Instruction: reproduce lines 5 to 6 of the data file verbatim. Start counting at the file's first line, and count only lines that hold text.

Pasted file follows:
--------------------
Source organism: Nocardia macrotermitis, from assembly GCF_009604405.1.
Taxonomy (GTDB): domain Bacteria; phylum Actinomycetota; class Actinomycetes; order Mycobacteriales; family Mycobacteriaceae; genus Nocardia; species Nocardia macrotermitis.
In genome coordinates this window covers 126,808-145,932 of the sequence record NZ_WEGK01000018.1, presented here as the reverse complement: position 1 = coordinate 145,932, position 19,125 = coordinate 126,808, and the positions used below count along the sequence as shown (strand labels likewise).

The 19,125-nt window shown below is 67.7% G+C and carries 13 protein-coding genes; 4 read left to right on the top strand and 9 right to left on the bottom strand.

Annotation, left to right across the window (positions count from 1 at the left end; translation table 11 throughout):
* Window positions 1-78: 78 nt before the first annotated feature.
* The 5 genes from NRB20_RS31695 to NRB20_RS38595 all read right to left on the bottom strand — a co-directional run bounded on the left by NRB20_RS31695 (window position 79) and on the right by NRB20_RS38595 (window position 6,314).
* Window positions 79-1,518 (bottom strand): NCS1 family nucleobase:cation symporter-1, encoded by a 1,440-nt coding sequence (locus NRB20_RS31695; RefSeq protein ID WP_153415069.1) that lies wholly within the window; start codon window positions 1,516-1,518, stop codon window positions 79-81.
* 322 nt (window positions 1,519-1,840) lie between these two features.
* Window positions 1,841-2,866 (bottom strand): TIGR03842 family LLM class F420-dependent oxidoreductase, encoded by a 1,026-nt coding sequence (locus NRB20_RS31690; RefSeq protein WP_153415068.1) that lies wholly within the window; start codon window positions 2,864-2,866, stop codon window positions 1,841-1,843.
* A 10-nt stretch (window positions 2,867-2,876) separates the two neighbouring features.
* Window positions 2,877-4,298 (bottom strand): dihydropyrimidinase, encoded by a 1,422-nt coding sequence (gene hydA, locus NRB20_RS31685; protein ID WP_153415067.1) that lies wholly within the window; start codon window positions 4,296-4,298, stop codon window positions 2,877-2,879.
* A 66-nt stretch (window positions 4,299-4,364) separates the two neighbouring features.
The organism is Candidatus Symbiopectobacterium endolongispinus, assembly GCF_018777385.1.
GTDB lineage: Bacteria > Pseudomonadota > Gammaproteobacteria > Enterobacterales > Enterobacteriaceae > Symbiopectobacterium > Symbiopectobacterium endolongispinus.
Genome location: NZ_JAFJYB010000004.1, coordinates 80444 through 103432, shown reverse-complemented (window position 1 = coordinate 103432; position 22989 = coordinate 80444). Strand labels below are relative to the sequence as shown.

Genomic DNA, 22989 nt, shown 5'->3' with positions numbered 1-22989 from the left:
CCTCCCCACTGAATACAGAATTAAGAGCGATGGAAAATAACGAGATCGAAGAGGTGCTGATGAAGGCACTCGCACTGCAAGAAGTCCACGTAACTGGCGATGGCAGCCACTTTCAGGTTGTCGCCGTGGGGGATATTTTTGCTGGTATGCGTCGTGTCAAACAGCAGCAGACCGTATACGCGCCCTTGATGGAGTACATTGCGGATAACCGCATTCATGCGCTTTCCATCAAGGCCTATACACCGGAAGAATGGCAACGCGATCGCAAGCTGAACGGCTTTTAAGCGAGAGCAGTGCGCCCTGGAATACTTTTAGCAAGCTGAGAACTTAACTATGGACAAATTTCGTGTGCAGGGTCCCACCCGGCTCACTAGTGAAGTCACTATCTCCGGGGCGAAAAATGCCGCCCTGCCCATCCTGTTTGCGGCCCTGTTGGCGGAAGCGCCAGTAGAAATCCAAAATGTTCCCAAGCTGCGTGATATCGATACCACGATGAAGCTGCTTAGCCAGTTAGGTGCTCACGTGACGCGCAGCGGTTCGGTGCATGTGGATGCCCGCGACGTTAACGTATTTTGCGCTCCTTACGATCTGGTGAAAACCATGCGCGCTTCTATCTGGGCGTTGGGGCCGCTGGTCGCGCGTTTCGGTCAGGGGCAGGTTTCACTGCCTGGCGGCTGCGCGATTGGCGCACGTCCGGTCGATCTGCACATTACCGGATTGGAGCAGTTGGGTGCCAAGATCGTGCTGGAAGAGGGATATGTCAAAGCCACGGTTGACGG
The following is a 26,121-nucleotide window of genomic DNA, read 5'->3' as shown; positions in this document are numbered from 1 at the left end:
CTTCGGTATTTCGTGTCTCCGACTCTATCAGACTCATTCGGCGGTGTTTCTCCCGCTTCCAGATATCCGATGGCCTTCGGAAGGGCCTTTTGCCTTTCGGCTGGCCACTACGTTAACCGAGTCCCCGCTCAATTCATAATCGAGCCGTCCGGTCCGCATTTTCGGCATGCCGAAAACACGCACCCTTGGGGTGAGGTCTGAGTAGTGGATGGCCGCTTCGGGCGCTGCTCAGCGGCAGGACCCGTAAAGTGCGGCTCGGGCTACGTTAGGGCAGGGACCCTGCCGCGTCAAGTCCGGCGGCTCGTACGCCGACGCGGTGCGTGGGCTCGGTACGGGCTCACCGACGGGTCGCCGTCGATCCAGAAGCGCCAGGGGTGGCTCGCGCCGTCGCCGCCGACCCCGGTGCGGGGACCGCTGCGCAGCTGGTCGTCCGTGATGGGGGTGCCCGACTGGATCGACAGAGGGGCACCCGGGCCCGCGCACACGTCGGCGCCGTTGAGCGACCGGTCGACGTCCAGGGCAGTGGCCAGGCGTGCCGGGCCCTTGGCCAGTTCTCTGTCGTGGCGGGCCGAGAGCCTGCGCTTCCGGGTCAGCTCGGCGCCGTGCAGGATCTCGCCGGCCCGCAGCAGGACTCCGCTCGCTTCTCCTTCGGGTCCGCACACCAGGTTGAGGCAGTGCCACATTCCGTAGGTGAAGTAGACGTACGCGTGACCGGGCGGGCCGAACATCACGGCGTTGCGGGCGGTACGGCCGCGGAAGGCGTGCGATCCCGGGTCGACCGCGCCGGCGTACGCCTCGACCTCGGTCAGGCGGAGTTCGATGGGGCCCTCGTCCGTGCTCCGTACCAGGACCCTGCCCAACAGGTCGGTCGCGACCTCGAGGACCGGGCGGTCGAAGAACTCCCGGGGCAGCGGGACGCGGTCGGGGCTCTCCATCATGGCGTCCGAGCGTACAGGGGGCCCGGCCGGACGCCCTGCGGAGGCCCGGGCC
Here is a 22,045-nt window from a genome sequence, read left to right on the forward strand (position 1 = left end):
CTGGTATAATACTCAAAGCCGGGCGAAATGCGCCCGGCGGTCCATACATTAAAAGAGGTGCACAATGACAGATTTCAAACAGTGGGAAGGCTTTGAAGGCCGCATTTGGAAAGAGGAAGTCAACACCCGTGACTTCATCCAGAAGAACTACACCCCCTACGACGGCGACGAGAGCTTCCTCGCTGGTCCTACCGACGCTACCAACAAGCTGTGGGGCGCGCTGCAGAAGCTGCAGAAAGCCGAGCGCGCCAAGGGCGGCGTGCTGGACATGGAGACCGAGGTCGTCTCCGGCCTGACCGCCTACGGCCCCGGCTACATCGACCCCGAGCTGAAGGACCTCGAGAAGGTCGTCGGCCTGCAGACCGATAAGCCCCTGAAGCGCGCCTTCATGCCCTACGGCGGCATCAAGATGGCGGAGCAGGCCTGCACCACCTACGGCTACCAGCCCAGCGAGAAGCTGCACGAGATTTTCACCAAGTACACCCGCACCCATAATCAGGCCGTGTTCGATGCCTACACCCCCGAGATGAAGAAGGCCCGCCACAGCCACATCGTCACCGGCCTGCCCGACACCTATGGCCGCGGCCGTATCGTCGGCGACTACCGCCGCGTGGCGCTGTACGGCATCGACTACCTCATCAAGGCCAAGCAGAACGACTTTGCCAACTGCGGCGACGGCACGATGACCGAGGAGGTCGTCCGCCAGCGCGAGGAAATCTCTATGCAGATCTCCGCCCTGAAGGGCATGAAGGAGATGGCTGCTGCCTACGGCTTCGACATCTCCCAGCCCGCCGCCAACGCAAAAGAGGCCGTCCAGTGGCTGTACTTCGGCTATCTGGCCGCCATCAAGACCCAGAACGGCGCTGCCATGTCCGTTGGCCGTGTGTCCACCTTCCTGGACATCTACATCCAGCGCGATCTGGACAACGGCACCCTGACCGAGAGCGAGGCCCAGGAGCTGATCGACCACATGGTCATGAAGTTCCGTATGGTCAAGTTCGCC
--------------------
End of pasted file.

Annotation, left to right across the window (positions count from 1 at the left end; translation table 11 throughout):
* Window positions 1-78: 78 nt before the first annotated feature.